Iran has charged a French tourist with spying and ‘spreading propaganda against the system,’ his lawyer said Monday, the latest in a series of cases against foreigners at a time of heightened tensions between Iran and the West.
Benjamin Berier was arrested some 10 months ago after taking pictures in a desert area where photography is prohibited and asking questions on social media about Iran's obligatory Islamic headscarf for women, said his lawyer Saeed Dehghan.
Dehghan told The Associated Press the charges came in a Sunday hearing in the justice department in the northeastern city of Mashahd. He said Berier was in good health.
However, ‘he is angry because of the charges’ and length of detention, Dehghan said. He said the city's senior prosecutor was expected to decide in the coming days whether to send the case before a judge.
‘If the prosecutor endorses the charge, his case will go to a judge to decide,’ said Dehghan.
Authorities were holding Berier at a prison in Mashhad, Dehghan said. Under Iranian law, a spying conviction can result in up to 10 years in prison.
The lawyer said Berier has had telephone contact with his family in France and authorities provided both consular and legal access to him in recent months.
Berier has become the latest Westerner held on widely criticized espionage charges. On Sunday, prominent British-Iranian dual national Nazanin Zaghari-Ratcliffe reappeared in a Tehran court to face similar accusations of spreading propaganda after completing a five-year prison sentence. She remains in limbo in Iran awaiting the verdict, unable to fly home to London.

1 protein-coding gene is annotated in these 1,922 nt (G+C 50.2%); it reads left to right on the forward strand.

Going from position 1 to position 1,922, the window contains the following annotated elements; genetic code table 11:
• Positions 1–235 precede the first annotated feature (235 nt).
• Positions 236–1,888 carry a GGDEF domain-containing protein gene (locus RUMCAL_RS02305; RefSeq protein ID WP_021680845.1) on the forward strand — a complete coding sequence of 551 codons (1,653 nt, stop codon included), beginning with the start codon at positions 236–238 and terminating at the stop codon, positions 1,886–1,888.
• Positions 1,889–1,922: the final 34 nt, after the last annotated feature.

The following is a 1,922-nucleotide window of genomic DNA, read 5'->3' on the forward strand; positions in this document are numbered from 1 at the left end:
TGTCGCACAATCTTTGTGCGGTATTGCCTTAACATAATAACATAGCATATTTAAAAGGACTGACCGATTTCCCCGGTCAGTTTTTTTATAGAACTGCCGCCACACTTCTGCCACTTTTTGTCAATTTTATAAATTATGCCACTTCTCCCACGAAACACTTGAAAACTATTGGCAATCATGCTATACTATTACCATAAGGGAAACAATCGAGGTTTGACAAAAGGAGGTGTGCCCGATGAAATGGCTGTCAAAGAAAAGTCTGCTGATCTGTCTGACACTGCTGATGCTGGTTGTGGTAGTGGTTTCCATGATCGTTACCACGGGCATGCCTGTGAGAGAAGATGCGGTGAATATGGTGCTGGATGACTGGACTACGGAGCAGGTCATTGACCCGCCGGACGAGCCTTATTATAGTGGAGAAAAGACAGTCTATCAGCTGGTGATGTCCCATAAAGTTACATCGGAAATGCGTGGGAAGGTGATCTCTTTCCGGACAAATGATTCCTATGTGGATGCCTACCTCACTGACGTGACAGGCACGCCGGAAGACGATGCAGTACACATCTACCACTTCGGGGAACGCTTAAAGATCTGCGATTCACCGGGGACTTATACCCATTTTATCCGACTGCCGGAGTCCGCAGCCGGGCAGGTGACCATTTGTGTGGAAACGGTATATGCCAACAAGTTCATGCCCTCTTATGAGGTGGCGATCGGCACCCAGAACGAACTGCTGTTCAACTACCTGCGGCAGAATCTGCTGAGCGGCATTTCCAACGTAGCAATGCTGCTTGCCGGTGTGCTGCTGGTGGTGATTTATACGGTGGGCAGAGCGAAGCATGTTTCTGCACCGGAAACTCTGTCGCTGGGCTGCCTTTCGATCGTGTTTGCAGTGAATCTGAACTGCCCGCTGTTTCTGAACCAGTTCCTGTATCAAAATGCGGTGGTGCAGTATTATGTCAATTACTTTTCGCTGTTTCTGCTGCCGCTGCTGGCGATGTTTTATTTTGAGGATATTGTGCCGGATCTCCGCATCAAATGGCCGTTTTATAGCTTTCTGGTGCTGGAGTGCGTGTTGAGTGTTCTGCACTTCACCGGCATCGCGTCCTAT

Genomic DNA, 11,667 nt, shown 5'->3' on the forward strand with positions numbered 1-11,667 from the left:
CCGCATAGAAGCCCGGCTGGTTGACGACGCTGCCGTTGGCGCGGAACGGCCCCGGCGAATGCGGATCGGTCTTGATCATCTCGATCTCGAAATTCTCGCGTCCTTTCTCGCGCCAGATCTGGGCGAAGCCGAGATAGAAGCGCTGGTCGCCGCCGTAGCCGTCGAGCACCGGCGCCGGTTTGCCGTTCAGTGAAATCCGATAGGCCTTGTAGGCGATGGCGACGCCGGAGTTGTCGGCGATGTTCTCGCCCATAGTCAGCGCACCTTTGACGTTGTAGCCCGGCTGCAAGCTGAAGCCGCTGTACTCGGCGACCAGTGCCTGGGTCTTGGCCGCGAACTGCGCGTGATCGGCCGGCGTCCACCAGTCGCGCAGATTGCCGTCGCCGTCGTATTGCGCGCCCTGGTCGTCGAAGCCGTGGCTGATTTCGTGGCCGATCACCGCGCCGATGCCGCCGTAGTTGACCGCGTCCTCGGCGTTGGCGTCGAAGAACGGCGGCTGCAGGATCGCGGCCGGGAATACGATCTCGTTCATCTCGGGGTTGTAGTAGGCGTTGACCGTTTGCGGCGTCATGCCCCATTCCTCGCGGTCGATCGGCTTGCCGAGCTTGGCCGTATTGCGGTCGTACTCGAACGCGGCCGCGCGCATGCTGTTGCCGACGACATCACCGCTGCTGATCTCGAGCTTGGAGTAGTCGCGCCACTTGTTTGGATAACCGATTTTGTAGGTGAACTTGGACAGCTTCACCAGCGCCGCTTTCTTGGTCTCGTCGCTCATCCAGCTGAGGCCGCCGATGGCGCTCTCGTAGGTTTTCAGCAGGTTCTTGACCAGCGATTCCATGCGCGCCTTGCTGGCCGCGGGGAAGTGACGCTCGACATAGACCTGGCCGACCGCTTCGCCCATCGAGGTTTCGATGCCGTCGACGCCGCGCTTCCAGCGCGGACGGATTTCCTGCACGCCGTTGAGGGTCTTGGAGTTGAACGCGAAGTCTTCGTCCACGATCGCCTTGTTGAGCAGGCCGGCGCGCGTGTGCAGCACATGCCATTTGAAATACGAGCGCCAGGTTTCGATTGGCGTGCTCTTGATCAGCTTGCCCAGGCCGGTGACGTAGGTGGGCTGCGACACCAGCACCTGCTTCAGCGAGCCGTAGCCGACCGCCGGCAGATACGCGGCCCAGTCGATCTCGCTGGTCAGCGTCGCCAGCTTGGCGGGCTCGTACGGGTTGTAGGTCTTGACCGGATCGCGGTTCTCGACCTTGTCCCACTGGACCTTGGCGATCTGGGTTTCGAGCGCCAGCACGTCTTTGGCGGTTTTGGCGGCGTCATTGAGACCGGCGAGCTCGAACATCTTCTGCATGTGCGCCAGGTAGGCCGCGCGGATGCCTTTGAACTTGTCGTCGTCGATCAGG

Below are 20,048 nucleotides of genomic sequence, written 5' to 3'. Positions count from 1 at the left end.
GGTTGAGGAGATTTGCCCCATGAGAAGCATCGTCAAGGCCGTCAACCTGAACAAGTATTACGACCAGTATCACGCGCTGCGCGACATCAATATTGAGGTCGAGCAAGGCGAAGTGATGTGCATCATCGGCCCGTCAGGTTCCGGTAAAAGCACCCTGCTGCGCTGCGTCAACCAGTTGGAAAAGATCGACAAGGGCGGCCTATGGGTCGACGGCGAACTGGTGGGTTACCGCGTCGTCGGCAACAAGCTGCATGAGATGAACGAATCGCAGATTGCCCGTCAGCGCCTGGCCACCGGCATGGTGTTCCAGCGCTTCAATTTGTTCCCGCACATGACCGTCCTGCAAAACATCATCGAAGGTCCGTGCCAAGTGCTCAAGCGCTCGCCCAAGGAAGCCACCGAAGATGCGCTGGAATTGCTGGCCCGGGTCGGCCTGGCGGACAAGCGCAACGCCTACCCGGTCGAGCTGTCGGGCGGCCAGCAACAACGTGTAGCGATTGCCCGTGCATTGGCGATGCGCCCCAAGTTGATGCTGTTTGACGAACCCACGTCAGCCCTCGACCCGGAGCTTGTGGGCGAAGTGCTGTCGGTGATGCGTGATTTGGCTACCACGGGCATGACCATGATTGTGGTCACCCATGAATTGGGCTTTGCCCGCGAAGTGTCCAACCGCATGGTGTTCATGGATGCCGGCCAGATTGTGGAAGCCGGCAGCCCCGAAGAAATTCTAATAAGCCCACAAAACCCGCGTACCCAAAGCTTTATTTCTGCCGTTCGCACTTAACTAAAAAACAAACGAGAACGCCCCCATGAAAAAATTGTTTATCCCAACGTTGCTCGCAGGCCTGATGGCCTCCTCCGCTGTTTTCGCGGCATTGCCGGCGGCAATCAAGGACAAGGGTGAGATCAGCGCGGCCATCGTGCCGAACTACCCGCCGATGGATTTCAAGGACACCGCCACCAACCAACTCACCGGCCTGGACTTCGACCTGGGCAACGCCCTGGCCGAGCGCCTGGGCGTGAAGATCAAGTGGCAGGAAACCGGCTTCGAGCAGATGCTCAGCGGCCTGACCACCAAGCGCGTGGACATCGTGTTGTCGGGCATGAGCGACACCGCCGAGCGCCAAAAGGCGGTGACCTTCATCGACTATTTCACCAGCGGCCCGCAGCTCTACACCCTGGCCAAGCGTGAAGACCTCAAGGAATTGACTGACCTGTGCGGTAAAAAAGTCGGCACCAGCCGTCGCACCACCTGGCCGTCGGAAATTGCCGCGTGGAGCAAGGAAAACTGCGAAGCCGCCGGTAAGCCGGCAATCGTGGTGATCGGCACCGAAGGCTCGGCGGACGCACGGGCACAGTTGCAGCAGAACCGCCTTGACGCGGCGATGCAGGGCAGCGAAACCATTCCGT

The cases come as Iran escalates pressure on the United States and European powers, including France and Britain, to grant the badly needed sanctions relief the country received under its tattered nuclear accord with world powers.
While former President Donald Trump abandoned the landmark nuclear deal with Iran in 2018 and reimposed harsh sanctions on the country, President Joe Biden has offered to join in talks toward restoring the deal. But Washington and Tehran have reached an impasse, with each insisting the other move first to revive the deal.
Rights groups accuse hard-liners in Iran's security agencies of using foreign detainees as bargaining chips for money or influence in negotiations with the West. Tehran denies it, but there have been such prisoner exchanges in the past. Last March for instance, Iran and France swapped French researcher Roland Marchal for Iranian engineer Jalal Ruhollahnejad.